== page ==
If you are after a detailed and exhaustive history of the Templars then you may well be disappointed. I don't believe the knowledgeable reader will find any new information here though this book is still a more-than-worthy addition to any collection. However, for the casual or first-time reader who wants an introduction to this knightly order and the times it lived through then this book is a truly excellent place to start and I certainly enjoyed it. Just watch out for all those names!
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17 of 18 people found the following review helpful
3.0 out of 5 stars A cast of thousands, 18 Sep 2004
This review is from: The Templars: The Dramatic History of the Knights Templar, the Most Powerful Military Order of the Crusades (Paperback)
The author certainly knows his stuff, but if you have little to no knowledge of the subject before you start reading, you may find yourself a little lost.
The first few chapters give a rapid historical overview of the geographical area, and a potted history of the development of Christianity, Islam and Judaism. This can be a little confusing as facts are often written along side 'religious events'. Personally, I found these chapters a little hard going, and not entirely interesting, but they do give you some background to the events that follow.
The rest of the book charts the history of the Templars. There are many characters that played a part in their history, and the shear number of these people can be daunting. If you know nothing about the period or people, then there is a lot to take in. There are bits of Latin with no translation, which although irritating at times, does not really affect your understanding.
Spanning a period of about 200 years, it would be impossible for the book to cover every event that occurred. A lot of the book focuses on who did what to whom, and when they did it. Power play between Grand Masters, Popes, Caliphs, etc forms a large part of the book. There are mentions of where and when battles took place and why they happened, but not much of the gory details, which is no bad thing.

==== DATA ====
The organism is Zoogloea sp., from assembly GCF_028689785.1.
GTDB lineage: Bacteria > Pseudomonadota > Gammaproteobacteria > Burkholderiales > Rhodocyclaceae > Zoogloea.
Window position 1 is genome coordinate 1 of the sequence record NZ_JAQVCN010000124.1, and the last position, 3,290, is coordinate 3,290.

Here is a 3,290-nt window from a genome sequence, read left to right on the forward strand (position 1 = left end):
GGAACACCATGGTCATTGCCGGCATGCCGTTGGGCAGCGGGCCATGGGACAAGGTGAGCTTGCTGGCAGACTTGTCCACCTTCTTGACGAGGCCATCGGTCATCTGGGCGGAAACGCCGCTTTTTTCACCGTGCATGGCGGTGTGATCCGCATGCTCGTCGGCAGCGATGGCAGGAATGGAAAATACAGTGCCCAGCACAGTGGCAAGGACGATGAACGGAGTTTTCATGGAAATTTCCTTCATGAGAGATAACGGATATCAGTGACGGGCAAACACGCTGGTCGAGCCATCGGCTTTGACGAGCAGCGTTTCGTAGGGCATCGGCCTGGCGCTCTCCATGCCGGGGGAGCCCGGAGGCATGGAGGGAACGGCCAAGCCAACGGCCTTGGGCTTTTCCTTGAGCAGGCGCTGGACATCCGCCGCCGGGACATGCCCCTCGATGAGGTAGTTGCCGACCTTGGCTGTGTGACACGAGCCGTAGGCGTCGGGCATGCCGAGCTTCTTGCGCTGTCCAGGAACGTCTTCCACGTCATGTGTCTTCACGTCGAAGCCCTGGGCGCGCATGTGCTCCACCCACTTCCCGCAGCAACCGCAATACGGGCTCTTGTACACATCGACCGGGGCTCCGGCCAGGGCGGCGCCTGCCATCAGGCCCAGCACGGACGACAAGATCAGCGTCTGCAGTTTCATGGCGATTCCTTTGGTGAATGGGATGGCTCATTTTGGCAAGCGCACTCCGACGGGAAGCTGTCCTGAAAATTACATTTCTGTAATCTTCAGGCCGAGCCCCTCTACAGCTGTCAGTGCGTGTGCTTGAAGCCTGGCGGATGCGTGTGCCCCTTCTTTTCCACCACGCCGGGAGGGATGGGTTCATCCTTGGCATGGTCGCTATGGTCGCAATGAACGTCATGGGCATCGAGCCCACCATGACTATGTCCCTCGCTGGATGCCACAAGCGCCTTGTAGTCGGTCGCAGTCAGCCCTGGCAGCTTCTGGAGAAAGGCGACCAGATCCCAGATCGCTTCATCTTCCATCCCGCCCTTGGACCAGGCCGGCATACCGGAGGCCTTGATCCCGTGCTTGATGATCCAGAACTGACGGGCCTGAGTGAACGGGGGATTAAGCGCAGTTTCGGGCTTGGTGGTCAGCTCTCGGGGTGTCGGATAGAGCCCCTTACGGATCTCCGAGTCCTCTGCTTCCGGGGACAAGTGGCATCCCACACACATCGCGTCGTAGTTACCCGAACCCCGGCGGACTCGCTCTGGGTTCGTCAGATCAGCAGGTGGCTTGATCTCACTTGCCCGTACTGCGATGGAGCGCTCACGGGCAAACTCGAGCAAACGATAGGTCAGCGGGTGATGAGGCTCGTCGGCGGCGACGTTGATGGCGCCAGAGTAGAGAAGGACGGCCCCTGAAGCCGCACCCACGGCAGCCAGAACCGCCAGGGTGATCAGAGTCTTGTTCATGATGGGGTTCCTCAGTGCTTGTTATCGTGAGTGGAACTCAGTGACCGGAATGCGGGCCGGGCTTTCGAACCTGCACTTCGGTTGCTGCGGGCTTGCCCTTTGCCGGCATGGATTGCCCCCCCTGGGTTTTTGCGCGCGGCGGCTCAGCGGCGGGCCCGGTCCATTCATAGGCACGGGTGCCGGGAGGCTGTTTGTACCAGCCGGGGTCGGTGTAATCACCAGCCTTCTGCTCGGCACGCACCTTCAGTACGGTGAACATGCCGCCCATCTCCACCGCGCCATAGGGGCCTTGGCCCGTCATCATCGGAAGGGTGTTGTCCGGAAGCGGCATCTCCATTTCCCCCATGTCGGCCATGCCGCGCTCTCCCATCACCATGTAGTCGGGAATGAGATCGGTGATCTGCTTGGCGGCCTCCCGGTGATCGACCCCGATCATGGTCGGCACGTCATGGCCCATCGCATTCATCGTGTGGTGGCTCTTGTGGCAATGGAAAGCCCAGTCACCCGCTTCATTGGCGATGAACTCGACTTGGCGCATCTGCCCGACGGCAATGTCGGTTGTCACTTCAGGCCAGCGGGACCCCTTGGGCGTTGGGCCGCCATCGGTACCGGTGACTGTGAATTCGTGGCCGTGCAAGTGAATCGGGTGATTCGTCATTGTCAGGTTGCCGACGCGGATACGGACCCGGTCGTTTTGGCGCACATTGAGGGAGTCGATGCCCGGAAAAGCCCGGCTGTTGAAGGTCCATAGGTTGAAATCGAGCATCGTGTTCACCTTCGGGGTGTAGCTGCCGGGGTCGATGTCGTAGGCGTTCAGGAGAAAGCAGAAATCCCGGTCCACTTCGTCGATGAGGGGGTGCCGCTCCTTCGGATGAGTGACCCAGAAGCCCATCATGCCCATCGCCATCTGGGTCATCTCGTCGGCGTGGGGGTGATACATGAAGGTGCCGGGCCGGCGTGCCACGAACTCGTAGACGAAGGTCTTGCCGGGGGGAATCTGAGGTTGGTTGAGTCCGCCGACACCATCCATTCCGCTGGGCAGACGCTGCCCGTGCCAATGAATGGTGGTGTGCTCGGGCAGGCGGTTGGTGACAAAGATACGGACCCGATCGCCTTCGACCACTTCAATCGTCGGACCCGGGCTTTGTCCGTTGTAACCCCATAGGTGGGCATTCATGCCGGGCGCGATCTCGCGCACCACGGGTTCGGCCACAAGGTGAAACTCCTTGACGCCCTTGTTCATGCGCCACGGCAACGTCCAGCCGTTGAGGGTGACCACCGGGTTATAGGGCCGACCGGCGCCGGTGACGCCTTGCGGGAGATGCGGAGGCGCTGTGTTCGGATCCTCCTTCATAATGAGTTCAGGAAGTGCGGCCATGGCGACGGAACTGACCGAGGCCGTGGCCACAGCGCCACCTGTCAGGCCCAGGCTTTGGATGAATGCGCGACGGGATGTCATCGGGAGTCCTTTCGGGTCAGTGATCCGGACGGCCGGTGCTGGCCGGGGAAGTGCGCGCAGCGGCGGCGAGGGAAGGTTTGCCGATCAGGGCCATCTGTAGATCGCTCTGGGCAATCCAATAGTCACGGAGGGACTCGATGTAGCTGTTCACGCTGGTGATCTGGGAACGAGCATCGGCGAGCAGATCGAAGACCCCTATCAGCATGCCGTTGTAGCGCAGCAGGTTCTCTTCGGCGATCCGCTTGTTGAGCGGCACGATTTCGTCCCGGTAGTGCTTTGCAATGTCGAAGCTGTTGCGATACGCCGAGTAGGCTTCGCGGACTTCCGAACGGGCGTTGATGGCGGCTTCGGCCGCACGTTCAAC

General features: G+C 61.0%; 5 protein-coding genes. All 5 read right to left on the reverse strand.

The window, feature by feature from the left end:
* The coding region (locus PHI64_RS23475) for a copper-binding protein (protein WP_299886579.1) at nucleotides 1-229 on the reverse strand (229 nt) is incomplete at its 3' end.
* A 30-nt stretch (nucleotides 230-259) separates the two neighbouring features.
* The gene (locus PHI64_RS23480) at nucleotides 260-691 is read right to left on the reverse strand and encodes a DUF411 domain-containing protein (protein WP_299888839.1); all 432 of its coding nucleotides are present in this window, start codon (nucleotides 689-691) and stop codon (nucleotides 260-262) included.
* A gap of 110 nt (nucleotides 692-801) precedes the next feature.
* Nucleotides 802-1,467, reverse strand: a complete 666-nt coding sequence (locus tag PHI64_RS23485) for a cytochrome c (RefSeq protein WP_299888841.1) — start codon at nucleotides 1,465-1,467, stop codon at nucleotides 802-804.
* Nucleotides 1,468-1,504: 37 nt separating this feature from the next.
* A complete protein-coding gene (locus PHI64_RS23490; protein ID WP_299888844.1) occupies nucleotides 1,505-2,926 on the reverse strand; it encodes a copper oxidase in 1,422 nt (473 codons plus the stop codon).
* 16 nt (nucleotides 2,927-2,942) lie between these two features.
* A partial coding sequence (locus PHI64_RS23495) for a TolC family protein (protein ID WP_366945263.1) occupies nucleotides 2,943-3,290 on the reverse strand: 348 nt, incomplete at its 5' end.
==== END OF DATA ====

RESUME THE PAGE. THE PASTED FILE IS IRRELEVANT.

Perhaps the most interesting part of the book is where it begins to tell of the fall of the Templars. There is still speculation to this day about the nature of accusations that were made, and the motivation of those that made them.
All in all this is not a book for those who want a basic outline of the Templars. However, if you already have some knowledge of the subject, this book is sure to enrich and add to it.
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16 of 17 people found the following review helpful
5.0 out of 5 stars Free of hocus pocus..., 11 Oct 2004
This review is from: The Templars: The Dramatic History of the Knights Templar, the Most Powerful Military Order of the Crusades (Paperback)
Read's book on the Templars is both enjoyble and informative. It provides a wonderful account of the Templars role in the Crusades, as well as a great 'primer' on their history and causes. I was very please to see that misguided and arrogant politicians and statesmen are not just a preoccupation of our times, but were present then too.